Despite lawsuits, years of complaints and a recent patient death that was ruled a homicide, advocates for the mentally ill say that, too often, Massachusetts treats those suffering from mental illness as criminals.
At issue is Bridgewater State Hospital, which is actually a medium security prison that provides mental health care for prison inmates, including mental health patients who've never been convicted of crimes.
The Boston Globe has reported on the use of restraints and isolation at Bridgewater — including the case of Joshua Messier. He died in 2009 as six guards — with no mental health training — struggled violently to strap his wrists and ankles to a bed. Authorities ruled his death was a homicide.
Then there's the case of Peter Minich, who suffers from schizophrenia. He was admitted to Bridgewater last year after he assaulted two workers in a psychiatric hospital. He's never been convicted of a crime, but at Bridgewater, guards held him in seclusion and restraints for the better part of 14 months — until his mother filed suit.
Eric MacLeish, attorney with the firm Clark Hunt Ahern and Embry. He represents Peter Minich, and wrote an opinion piece in today's Boston Globe about treating the mentally ill as criminals in Massachusetts.
Joanne Minich, mother of Peter Minich, who has schizophrenia and is at Bridgewater State Hospital.
On Peter Minich's treatment at Bridgewater:
Eric MacLeish: "Peter spent the better part of 14 months in isolation and when he was not in isolation, going outside the facility for electric shock treatments — and then also a mechanical restraint which means he's being tied down with straps on a bed for periods as long as 50 hours. He's not released from those restraints. He has to defecate into a bed pan. Occasionally an arm will be released for him to urinate. But this is absolutely barbaric. These are medieval conditions involving a man who has a biologically based illness."
On what the family wants for Peter:
EM: "This is not a lawsuit, at this point, for money damages. This is a pro bono lawsuit. I was contacted by Mrs. Minich and asked to help for her son. I'd been involved with Bridgewater back in the 1980s and there was consent to prohibit this kind of practice from occurring. And there was the creation of a medium security inmate facility where individuals who had mental illness and who had challenging behavior could be sent. So, the aim of the lawsuit, this is not a class action, although it could be expanded into one, the aim of the lawsuit, principally, is to get people like Peter out of this isolation where their psychosis and their mental illness will become more severe. Secondarily, the aim of the lawsuit — I mean, we are really unlike any other state from what I can see in the country, in that we take people who have not been convicted, and Peter's 'alleged crimes,' they were pushing, striking out while under heavy doses of medication. He's not a violent person, he could never hurt anybody. But they were crimes that he was sent to Bridgewater for a competency evaluation but even if convicted he has no criminal record, these were misdemeanors. He could never, ever have served time in a prison. So, the backdoor way the Department of Mental Health gets these profoundly ill people into Bridgewater is by charging them with petty criminal offenses that are in large part a manifestation of their illness, they're sent to Bridgewater for evaluation on criminal charges and then they can be committed there indefinitely. That's what's happened to Peter, and many other people, too."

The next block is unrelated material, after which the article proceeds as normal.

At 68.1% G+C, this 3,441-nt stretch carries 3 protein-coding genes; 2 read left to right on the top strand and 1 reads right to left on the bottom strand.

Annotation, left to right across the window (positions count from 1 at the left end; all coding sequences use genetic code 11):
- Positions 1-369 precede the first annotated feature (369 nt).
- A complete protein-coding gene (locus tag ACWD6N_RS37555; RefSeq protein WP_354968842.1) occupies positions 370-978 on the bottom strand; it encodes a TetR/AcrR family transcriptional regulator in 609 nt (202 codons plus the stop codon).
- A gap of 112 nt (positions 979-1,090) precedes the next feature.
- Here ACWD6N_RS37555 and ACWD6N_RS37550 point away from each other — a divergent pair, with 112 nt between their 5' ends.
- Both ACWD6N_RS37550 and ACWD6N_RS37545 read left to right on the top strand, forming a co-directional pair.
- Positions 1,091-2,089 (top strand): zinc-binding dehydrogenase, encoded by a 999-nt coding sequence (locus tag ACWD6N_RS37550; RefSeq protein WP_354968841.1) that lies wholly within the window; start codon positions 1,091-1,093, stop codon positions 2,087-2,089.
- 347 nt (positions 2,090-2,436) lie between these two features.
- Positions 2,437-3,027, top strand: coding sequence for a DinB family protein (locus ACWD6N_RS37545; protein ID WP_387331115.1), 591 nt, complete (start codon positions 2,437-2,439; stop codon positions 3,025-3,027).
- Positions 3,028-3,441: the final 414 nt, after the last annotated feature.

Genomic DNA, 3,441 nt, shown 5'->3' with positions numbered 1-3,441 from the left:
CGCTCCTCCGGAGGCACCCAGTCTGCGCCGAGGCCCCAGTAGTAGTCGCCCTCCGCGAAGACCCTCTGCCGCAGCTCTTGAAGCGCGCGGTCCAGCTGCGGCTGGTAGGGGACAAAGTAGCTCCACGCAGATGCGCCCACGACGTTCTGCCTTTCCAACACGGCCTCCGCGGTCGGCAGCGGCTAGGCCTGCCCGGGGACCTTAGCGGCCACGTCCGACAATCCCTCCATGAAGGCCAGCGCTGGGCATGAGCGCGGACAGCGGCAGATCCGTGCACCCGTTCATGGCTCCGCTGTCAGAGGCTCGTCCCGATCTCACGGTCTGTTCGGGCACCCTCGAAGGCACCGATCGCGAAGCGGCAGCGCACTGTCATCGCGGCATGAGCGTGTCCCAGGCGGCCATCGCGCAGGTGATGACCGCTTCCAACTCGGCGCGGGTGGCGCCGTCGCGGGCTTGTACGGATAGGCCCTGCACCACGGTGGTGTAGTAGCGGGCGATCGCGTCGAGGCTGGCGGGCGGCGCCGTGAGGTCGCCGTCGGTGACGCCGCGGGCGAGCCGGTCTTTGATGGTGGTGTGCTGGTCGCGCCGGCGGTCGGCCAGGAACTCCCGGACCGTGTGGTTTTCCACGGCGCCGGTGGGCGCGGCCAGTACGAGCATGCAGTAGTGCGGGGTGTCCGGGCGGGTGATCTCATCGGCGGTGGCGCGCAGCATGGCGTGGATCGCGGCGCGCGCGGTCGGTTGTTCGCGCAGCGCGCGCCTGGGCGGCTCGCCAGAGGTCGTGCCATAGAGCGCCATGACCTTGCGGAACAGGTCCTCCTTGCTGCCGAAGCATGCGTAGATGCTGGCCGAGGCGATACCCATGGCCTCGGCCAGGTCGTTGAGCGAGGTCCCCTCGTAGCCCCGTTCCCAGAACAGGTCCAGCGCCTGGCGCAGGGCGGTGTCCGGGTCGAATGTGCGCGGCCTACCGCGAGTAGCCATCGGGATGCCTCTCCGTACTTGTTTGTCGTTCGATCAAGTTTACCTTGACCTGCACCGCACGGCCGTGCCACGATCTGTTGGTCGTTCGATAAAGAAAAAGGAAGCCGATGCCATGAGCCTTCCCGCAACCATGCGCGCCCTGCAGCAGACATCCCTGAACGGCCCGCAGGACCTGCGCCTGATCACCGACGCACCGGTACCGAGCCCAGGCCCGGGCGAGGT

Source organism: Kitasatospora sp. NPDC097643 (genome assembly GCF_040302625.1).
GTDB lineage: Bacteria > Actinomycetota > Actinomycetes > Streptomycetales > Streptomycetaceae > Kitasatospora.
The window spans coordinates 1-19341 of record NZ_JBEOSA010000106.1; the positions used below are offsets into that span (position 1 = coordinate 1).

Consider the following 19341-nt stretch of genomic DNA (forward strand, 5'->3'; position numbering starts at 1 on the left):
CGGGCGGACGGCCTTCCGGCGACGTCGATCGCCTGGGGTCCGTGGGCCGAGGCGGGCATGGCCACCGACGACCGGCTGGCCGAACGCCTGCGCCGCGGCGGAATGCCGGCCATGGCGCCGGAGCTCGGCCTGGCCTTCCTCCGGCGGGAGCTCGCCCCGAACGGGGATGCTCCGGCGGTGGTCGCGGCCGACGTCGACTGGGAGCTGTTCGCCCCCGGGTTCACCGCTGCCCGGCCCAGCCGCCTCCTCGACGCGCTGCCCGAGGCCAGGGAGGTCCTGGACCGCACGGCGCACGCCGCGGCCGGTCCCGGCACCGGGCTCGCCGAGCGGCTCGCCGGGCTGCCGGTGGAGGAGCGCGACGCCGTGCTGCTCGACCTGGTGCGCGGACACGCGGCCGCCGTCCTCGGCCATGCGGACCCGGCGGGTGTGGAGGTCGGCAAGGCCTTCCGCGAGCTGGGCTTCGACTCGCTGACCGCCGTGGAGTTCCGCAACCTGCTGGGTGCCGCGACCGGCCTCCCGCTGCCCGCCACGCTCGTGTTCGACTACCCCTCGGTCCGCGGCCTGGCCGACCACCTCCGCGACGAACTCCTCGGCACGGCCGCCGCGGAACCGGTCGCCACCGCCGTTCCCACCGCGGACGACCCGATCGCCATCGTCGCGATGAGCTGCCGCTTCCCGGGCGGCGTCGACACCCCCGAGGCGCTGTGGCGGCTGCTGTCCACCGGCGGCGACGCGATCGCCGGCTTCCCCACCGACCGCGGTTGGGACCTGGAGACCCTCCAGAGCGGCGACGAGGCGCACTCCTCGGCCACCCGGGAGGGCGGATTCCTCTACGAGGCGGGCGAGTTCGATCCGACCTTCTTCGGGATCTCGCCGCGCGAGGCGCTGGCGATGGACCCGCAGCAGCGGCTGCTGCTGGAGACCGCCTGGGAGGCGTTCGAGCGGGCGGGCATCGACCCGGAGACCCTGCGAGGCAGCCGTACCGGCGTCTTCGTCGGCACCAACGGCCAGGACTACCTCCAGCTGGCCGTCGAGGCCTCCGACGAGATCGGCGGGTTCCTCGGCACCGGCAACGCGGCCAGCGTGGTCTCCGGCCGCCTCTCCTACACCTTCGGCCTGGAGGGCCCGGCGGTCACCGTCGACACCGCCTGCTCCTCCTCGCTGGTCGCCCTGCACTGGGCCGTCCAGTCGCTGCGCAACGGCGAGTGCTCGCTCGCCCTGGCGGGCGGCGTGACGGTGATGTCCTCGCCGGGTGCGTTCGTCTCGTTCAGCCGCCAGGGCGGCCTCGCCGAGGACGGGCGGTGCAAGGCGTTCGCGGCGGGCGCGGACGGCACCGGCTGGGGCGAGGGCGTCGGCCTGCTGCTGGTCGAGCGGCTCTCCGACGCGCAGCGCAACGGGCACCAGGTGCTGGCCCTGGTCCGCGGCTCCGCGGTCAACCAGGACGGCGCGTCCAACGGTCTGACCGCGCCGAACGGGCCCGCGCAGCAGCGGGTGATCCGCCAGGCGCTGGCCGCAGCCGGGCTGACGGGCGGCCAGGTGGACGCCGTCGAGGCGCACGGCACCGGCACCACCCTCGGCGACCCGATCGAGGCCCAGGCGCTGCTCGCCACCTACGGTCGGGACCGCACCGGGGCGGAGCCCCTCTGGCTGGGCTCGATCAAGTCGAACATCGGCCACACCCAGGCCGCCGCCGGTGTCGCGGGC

On Joanne's hopes for her son:
Joanne Minich: "I just want him to have humane treatment and I want him out of Bridgewater, I don't want him in that society. His confinement there has been frightening and inhuman and it's not right what's going on. I could not stand by any longer and do nothing about it. He has an organic brain disease and when not hearing voices he's a kind, sincere and caring young man. He's a great artist and a fierce scrabble player. And we've struggled for many years to make sure he has the best care possible but his downward and aggressive spiral started at the Department of Mental Health in Bridgewater after our private insurance ran out at McLean. He has no criminal record, he hasn't been convicted of any crime and his only crime is his illness and that is enough of a life sentence."
- "Joshua Messier died in a medium security prison, even though he had not been convicted of a crime. The 23-year-old had schizophrenia, and was prone to violence, so authorities sent him for psychiatric evaluation to Bridgewater State Hospital, which is more prison than medical facility."
- "Massachusetts is “way behind” in its delivery of mental health services with treatment options hampered by budget cuts since 2009, inadequate funding for police training and a shortage of inpatient psychiatric beds that is putting stress on hospital emergency rooms, according to a new report."
- "Think for a moment about the unconditional love we have for our children. Nothing prepares us for it. The bond continues unbroken as our son or daughter goes through the various phases of life. We try to be the best possible parents, sometimes under challenging circumstances."
This segment aired on April 23, 2014.